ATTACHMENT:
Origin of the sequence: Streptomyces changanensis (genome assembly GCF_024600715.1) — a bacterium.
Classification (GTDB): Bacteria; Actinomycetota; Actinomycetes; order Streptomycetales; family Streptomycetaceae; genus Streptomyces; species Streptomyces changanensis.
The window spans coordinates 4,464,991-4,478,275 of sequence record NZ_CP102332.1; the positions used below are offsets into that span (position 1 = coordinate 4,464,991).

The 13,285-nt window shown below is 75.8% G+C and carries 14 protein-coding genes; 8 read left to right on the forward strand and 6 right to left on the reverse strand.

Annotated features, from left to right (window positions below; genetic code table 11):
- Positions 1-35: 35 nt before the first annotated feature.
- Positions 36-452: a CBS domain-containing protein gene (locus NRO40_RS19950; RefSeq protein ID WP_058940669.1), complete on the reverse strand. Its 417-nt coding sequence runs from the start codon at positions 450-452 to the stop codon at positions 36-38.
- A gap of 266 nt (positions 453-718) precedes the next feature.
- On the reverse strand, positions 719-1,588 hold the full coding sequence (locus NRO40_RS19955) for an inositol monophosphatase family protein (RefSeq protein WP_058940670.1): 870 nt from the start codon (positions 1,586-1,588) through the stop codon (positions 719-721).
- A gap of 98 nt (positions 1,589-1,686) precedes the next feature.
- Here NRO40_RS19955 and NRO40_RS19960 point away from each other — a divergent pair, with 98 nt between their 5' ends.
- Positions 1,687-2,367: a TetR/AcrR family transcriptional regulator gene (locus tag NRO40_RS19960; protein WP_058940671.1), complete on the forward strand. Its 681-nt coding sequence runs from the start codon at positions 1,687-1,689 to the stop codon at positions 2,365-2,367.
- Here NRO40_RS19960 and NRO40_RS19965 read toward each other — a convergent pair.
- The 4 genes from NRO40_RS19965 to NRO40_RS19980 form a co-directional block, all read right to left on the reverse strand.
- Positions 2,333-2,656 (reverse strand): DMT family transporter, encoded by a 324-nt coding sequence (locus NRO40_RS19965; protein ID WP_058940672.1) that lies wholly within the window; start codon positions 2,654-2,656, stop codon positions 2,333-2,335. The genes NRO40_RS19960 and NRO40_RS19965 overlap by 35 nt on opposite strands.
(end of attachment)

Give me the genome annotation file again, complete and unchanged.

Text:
Origin of the sequence: Streptomyces changanensis (genome assembly GCF_024600715.1) — a bacterium.
Classification (GTDB): Bacteria; Actinomycetota; Actinomycetes; order Streptomycetales; family Streptomycetaceae; genus Streptomyces; species Streptomyces changanensis.
The window spans coordinates 4,464,991-4,478,275 of sequence record NZ_CP102332.1; the positions used below are offsets into that span (position 1 = coordinate 4,464,991).

The 13,285-nt window shown below is 75.8% G+C and carries 14 protein-coding genes; 8 read left to right on the forward strand and 6 right to left on the reverse strand.

Annotated features, from left to right (window positions below; genetic code table 11):
- Positions 1-35: 35 nt before the first annotated feature.
- Positions 36-452: a CBS domain-containing protein gene (locus NRO40_RS19950; RefSeq protein ID WP_058940669.1), complete on the reverse strand. Its 417-nt coding sequence runs from the start codon at positions 450-452 to the stop codon at positions 36-38.
- A gap of 266 nt (positions 453-718) precedes the next feature.
- On the reverse strand, positions 719-1,588 hold the full coding sequence (locus NRO40_RS19955) for an inositol monophosphatase family protein (RefSeq protein WP_058940670.1): 870 nt from the start codon (positions 1,586-1,588) through the stop codon (positions 719-721).
- A gap of 98 nt (positions 1,589-1,686) precedes the next feature.
- Here NRO40_RS19955 and NRO40_RS19960 point away from each other — a divergent pair, with 98 nt between their 5' ends.
- Positions 1,687-2,367: a TetR/AcrR family transcriptional regulator gene (locus tag NRO40_RS19960; protein WP_058940671.1), complete on the forward strand. Its 681-nt coding sequence runs from the start codon at positions 1,687-1,689 to the stop codon at positions 2,365-2,367.
- Here NRO40_RS19960 and NRO40_RS19965 read toward each other — a convergent pair.
- The 4 genes from NRO40_RS19965 to NRO40_RS19980 form a co-directional block, all read right to left on the reverse strand.
- Positions 2,333-2,656 (reverse strand): DMT family transporter, encoded by a 324-nt coding sequence (locus NRO40_RS19965; protein ID WP_058940672.1) that lies wholly within the window; start codon positions 2,654-2,656, stop codon positions 2,333-2,335. The genes NRO40_RS19960 and NRO40_RS19965 overlap by 35 nt on opposite strands.